By Luke Tress
NEW YORK — International news outlets denied that they had advance knowledge of Hamas’s Oct. 7 attack on Israel, after a report suggested that their photographers may have coordinated with the terror group ahead of the invasion.
However, AP and CNN have said they will no longer work with one of the photographers named in the report, Hassan Eslaiah.
The other publications named in the report are Reuters and The New York Times.
The report said freelance photographers working with the four publications were at the scene in the early hours of the Hamas attack, saying their presence raised “ethical questions.”
The four photographers named in the report, by Honest Reporting, took pictures of a burning Israeli tank from which soldiers were killed or kidnapped, as well as attacks on Israeli homes and terrorists taking hostages and bodies back into Gaza.
It comes as dozens of journalists have been killed in the war, mostly in Gaza, and as reporters and photographers in the territory face scrutiny for their approach to the conflict.
According to the Committee to Protect Journalists, 39 journalists have been killed since the start of the war, including 34 Palestinians, four Israelis and one Lebanese journalist. (Some have died in their homes and not while engaging in journalism.)
On Nov. 9, Sherif Mansour, the Committee to Protect Journalists’ Middle East and North Africa program coordinator, said in a statement that “journalists are civilians doing important work during times of crisis and must not be targeted by warring parties.”
Citing the Honest Reporting document, the Israeli Government Press Office said it “demands explanations” of the international outlets, adding that the “involvement of their photographers” in the attack “crosses every red line, professional and moral.”
Israeli Communications Minister Shlomo Karhi wrote a letter to the news outlets, demanding they investigate possible collusion between the photographers and Hamas.
The report released on Nov. 8, did not include concrete evidence of collusion.
But it suggested the photographers knew ahead of time about the assault or “coordinated” with the attackers, since Hamas breached Israel’s border early on a Saturday morning, Oct. 7, when the journalists would likely not be working.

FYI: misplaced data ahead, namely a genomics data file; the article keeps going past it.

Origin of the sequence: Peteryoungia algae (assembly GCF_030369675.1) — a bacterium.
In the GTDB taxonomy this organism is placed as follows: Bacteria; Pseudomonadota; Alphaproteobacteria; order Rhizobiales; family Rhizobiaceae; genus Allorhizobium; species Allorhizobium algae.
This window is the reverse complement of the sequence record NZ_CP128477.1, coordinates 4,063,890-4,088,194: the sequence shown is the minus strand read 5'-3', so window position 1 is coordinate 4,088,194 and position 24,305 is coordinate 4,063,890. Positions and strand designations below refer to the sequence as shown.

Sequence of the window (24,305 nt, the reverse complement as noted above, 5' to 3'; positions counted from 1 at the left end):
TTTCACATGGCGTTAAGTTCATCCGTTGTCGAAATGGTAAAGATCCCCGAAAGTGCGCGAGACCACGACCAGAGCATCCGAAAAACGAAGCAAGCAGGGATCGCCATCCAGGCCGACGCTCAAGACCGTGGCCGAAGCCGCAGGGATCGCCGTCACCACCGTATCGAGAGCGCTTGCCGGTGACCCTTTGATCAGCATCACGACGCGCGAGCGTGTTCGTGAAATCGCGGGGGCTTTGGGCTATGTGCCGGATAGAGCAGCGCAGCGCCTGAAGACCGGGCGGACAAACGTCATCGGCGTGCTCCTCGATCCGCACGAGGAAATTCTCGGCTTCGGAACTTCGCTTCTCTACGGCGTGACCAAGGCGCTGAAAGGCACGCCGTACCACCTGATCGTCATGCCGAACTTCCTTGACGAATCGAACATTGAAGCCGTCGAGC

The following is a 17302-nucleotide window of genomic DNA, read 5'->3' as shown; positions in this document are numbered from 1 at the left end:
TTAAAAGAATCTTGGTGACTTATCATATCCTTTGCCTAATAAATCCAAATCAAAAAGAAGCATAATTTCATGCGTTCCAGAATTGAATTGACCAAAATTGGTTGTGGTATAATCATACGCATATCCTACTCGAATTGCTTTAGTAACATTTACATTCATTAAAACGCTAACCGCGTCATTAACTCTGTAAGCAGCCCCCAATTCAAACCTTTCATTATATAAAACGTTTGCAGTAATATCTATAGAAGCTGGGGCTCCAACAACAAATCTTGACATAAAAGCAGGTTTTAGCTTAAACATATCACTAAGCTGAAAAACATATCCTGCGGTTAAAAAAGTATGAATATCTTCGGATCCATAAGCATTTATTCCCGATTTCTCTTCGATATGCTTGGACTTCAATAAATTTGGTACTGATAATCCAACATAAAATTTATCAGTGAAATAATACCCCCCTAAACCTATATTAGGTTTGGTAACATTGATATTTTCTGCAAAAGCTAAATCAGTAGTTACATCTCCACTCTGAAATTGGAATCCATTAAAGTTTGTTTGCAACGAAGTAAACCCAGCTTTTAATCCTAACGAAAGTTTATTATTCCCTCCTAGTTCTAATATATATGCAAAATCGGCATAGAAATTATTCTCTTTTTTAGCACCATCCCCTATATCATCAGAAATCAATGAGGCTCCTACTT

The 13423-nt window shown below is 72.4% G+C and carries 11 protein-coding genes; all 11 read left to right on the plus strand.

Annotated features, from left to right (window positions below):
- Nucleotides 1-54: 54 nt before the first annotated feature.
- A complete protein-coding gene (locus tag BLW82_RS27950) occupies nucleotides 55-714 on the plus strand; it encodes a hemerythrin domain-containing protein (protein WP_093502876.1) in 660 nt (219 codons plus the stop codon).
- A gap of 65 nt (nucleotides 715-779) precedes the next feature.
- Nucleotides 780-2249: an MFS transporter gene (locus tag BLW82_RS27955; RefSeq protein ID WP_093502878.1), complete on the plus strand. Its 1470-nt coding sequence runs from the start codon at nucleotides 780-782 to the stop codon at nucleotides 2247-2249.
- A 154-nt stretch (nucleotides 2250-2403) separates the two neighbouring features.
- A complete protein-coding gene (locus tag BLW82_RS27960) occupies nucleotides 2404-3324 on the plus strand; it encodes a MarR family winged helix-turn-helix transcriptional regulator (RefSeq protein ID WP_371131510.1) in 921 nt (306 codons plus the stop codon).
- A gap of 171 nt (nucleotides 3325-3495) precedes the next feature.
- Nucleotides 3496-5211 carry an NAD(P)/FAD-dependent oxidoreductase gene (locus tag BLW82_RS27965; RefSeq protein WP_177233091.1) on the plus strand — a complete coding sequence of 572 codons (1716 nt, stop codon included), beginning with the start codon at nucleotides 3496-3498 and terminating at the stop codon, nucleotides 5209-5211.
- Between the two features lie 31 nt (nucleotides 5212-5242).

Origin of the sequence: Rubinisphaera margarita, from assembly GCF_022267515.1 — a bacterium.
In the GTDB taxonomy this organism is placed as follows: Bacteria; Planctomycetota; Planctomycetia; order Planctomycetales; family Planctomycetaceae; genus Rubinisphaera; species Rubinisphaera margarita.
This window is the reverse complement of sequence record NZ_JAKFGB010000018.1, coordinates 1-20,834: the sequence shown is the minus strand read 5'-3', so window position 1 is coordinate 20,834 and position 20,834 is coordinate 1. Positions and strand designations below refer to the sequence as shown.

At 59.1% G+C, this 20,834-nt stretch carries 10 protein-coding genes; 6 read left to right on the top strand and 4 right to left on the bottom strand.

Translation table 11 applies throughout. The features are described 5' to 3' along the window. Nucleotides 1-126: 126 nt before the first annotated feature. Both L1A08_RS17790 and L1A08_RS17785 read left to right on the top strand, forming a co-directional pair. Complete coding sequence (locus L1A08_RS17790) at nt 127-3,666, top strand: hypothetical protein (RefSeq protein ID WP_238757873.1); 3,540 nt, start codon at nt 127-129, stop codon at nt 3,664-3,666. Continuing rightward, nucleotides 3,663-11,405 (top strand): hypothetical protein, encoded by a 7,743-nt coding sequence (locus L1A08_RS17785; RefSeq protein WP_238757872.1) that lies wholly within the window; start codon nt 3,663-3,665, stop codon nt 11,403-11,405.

“Is it conceivable to assume that ‘journalists’ just happened to appear early in the morning at the border without prior coordination with the terrorists? Or were they part of the plan?” the report asked?
“Even if they didn’t know the exact details of what was going to happen, once it unfolded, did they not realize they were breaching a border? And if so, did they notify the news agencies?”
The four publications all denied that they coordinated with Hamas.
Reuters said in a statement that it “categorically denies that it had prior knowledge of the attack or that we embedded journalists with Hamas.”
AP said it “had no knowledge of the Oct. 7 attacks before they happened.”
The New York Times called the allegations “untrue and outrageous.”
CNN told the Israeli publication Ynet it has not “found reason to doubt the journalistic accuracy of the work [Eslaiah] has done for us,” even as it cut ties with him.
HonestReporting, citing screenshots of deleted tweets, said Eslaiah posted footage of himself in front of a burning tank and photographed attacks on Kfar Aza, the scene of one of the worst massacres of the day.
Eslaiah was not wearing a press vest or helmet to identify him as a member or the media, the report said.
Eslaiah, who works with CNN and AP, was also seen in an undated photograph with Hamas leader Yahya Sinwar that Honest Reporting shared after the report was released.
Sinwar is kissing Eslaiah’s cheek in the image.
Amit Segal, an Israeli reporter, said Eslaiah appeared to hold a grenade while riding a motorcycle on the day of the attack in a video posted to Eslaiah’s Facebook page. His face is not clearly visible in the video.
The publications say they haven’t breached any journalistic ethics. Reuters said it had no prior relationship with the photographers before Oct. 7, and said that their images were taken two hours after Hamas launched a rocket barrage against Israel.
The terrorists breached the border shortly after the salvo.
AP said the first pictures it used had been taken more than an hour after the attack started.
The New York Times, which has worked with a different photographer named in the report, said, “It is reckless to make such allegations, putting our journalists on the ground in Israel and Gaza at risk.”
The Times drew fire from Israel supporters last month for rehiring a Gaza freelancer after finding out he made statements in support of Adolf Hitler.
The Times also received criticism for initially reporting claims by Hamas that Israel bombed a hospital, when Israel, the US and other governments and press outlets deermined that the hospital was bombed by by a Palestinian rocket.
The Times later said, in on Oct. 23 editor’s note, that its early coverage of the incident “relied too heavily on claims by Hamas, and did not make clear that those claims could not immediately be verified.
“The report left readers with an incorrect impression about what was known and how credible the account was.”
Last week, Benny Gantz, a member of Israel’s emergency war cabinet, wrote on social media that Israel would not make allowances for journalists who coordinated with Hamas.
“Journalists found to have known about the massacre, and still chose to stand as idle bystanders while children were slaughtered — are no different than terrorists and should be treated as such,” he wrote.